China’s Agriculture Sector: Past, Present and Future


You can say a lot about the development of a nation by analyzing its agriculture sector, more specifically the percentage of its GDP represented by agriculture. In China’s case, the fact that agriculture went from representing roughly 50% of China’s GDP prior to Deng Xiaoping’s 1978 reforms to less than 10% at this point, with its industrial sector increasing by more than 200% and services following suit makes it clear just how much China has grown.

Still, even in the present, the agricultural dimension of China’s economy is a force to be reckoned with in light of the fact that over 300 million individuals earn the living in this field (no pun intended). As with many other industries, China is currently the world’s #1 country by agricultural production but, of course, this status quo can also be considered a function of its 1.4+ billion population to a reasonable degree.

While China has a tradition in agriculture that spans not centuries but downright millennia, let’s not dwell too much on the (very) distant past and, instead, analyze things in a post-PRC framework. More specifically, it’s worth noting that the structure of China’s agriculture from a legal perspective changed dramatically after the Communist Party of China won the civil was, with landlords losing control over their land, which was awarded to individual farmers instead.

However, this fragmentation would not last for long, with China gradually organizing farmers into groups so as to increase efficiency and ultimately output. As of 1956, farmers once again lost control of their land after a very brief experience in that respect, with the government organizing the agricultural sector as collective farms, in a fashion similar to what one could have observed when it came to other nations run by communist parties.

While many expected the output results to be spectacular after these attempts at increasing efficiency, that was hardly the case. In fact, in the aftermath of Mao Zedong’s “Great Leap Forward” initiative which revolved around setting overly-optimistic output goals, China found itself without the food necessary to feed its own citizens, resulting in the famine with the largest number of victims in the history of mankind, with estimates ranging from 14 million deaths according to government estimates all the way to 43 million according to more recent analysis efforts. Why? Simply because in an effort to please Mao, the administrative sector over-estimated output numbers, which led to China exporting considerably more agricultural products than it should have, leaving it without adequate supplies for the needs of its own population.

Unfortunately, the agricultural dimension (like most of the other sectors) was anything but efficient in 1978, when China started implementing dramatic reforms across a wide range of sectors. Agriculture was, of course, included in Deng Xiaoping’s Four Modernizations. As a part of the so-called Family Production Responsibility System, a lot more autonomy was provided to the average farmer. Simply put, a farmer essentially leased land from the collective and had to meet a certain quota. It was without a doubt a game-changer that farmers were allowed to use their land as they saw fit as long as the quota in question was met.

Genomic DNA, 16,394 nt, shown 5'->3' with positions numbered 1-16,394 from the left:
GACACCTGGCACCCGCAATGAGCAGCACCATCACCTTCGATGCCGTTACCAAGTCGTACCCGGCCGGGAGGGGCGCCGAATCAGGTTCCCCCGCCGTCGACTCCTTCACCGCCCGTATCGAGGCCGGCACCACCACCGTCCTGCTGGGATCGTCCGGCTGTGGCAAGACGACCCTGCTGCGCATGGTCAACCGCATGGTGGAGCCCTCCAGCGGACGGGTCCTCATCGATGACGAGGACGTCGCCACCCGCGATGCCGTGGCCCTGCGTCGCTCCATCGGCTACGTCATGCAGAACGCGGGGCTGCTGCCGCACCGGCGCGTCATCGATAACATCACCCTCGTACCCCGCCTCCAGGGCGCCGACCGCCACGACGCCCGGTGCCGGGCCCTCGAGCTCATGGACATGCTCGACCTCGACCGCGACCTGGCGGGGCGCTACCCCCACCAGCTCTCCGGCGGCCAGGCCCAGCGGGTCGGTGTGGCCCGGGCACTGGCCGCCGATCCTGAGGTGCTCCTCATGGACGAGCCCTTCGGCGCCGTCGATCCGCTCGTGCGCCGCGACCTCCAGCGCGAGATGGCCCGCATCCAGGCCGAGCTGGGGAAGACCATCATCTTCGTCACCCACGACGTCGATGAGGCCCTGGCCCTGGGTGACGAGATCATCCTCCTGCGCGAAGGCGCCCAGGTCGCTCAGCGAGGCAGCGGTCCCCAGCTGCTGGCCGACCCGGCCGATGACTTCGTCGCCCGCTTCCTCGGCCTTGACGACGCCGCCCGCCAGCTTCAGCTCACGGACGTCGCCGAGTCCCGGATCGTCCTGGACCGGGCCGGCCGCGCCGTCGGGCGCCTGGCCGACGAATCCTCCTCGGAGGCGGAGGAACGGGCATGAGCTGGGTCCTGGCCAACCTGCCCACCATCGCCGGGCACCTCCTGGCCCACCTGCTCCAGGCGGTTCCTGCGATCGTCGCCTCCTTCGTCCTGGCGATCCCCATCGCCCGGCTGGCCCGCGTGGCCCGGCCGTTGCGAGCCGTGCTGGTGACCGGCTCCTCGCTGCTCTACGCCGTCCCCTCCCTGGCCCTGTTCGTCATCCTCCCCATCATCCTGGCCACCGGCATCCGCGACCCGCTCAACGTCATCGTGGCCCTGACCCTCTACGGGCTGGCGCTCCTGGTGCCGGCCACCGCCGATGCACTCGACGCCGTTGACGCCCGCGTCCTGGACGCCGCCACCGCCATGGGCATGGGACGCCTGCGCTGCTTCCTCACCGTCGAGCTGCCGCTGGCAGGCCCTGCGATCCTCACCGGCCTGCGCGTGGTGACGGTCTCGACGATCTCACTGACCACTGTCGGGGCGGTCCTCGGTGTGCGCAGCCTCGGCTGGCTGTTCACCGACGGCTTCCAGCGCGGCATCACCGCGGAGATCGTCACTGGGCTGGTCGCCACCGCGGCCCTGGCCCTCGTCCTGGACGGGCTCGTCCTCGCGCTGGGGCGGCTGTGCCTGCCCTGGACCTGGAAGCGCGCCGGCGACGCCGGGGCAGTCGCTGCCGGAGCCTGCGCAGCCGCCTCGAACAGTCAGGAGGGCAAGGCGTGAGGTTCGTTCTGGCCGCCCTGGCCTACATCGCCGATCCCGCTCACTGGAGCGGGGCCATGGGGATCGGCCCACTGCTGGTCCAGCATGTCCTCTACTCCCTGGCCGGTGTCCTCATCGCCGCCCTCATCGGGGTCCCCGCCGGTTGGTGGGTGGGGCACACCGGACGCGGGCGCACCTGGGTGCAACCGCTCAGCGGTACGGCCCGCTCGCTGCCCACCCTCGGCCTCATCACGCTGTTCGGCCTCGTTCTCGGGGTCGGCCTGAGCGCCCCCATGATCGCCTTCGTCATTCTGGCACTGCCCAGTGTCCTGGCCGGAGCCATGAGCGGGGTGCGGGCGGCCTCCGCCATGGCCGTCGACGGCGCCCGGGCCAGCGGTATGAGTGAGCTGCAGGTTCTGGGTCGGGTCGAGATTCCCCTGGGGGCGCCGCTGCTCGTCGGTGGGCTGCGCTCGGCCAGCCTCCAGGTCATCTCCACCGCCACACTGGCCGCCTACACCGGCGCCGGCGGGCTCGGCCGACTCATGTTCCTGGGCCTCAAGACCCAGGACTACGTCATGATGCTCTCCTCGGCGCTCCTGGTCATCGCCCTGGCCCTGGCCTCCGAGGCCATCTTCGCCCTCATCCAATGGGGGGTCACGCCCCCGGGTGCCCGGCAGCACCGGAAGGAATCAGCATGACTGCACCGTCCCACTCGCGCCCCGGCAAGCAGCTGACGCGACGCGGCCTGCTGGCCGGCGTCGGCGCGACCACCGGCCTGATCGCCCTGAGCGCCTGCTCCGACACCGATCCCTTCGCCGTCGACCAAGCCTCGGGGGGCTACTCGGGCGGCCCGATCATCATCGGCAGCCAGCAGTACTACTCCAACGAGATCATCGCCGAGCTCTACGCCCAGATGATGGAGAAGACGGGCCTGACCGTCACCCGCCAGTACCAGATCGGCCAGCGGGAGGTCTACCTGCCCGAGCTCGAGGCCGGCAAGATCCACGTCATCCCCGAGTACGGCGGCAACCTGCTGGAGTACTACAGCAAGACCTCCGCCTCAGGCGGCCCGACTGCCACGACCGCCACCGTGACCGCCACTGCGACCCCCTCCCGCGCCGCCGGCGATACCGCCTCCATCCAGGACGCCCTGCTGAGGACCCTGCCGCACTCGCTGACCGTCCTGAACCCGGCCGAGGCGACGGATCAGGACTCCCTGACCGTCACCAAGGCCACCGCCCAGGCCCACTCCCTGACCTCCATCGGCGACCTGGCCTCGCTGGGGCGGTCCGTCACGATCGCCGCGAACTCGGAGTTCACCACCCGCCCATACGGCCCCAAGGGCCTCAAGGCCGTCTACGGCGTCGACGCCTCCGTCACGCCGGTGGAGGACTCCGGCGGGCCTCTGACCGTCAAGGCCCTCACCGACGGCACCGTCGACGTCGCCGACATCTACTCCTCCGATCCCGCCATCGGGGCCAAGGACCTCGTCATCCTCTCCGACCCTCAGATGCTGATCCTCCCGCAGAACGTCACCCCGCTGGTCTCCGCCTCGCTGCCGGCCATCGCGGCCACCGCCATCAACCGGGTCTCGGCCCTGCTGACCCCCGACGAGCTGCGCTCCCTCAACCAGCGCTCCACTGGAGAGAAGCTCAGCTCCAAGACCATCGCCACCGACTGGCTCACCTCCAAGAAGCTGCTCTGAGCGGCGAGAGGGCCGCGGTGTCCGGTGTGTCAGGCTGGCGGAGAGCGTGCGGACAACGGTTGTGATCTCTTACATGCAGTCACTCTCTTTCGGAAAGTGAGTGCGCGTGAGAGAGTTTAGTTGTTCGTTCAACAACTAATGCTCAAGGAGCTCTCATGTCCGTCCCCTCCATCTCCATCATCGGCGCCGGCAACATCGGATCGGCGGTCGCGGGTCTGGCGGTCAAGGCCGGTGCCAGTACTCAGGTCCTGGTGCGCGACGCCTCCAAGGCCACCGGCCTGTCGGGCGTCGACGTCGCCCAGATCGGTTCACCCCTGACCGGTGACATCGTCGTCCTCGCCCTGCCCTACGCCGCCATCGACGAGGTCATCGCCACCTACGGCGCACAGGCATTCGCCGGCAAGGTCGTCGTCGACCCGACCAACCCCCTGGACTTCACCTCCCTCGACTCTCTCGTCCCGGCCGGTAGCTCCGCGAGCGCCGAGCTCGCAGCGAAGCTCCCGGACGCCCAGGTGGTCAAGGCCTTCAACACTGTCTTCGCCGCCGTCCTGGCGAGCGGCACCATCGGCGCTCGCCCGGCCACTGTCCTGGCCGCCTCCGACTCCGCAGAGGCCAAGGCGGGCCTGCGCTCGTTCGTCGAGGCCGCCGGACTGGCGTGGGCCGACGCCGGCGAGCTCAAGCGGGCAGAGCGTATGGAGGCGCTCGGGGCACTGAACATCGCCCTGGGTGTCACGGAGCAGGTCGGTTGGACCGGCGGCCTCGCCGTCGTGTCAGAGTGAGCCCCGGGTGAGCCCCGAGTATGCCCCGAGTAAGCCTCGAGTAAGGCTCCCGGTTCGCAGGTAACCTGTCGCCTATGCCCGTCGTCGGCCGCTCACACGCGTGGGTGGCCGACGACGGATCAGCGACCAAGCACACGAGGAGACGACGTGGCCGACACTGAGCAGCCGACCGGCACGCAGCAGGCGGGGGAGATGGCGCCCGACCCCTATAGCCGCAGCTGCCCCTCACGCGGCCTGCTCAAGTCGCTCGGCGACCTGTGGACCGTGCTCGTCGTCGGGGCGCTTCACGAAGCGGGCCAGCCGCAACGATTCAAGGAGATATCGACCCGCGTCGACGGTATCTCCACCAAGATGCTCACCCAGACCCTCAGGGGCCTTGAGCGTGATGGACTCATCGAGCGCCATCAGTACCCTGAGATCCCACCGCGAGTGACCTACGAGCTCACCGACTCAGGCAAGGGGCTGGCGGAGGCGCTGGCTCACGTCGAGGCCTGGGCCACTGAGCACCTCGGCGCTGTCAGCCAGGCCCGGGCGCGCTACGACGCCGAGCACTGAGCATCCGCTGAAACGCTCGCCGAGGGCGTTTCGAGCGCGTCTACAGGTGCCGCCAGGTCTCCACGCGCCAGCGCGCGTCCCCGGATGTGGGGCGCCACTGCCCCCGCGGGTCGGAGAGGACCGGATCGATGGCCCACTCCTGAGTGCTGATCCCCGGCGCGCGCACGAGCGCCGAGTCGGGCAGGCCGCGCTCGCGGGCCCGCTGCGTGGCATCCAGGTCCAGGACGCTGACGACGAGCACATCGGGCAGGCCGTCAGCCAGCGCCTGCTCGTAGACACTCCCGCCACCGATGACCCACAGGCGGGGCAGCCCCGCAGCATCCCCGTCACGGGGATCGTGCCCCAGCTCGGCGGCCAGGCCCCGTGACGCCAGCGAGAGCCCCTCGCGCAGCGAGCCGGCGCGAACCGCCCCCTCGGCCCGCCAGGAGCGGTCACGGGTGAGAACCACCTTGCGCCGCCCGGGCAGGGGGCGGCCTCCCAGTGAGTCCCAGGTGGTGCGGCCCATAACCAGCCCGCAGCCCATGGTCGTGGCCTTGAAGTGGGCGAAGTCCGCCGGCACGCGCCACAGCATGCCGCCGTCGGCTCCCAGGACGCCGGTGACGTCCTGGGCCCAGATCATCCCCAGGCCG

Furthermore, massive agricultural infrastructure investments took place, especially in light of the fact that the average farmer didn’t even have the very basics at his disposal, for example access to electricity. That gradually changed, with irrigation systems being implemented, mechanization solutions increasing efficiency/output and so on.

As time passed and agriculture became (far) less labor-intensive, a massive redistribution of labor inevitably took place. In light of China’s aggressive industrialization, a mass demographic phenomenon involving the migration of workers from rural to urban areas started unfolding. On the one hand, the people in question are now able to earn considerably more than they used to make through inefficient agriculture-related activities. On the other hand, as the rural to urban migration process continues, the farmers who are left behind cannot help but notice the increasing wealth gap between rural and urban areas. As such, socio-economic issues inevitably end up following such dramatic demographic mega-trends.

Despite issues such as the previously mentioned one which are inevitable, China aligning itself to the global trends pertaining to agriculture was and is inevitable as well. At the end of the day, as a country becomes more prosperous, it’s pretty much a given that the percentage of its GDP represented by agriculture goes down dramatically. Furthermore, some of the same trends are manifesting themselves when it comes to (certain types of) industrial production, with the service sector growing more and more as China’s economy matures and moves toward higher value-added output.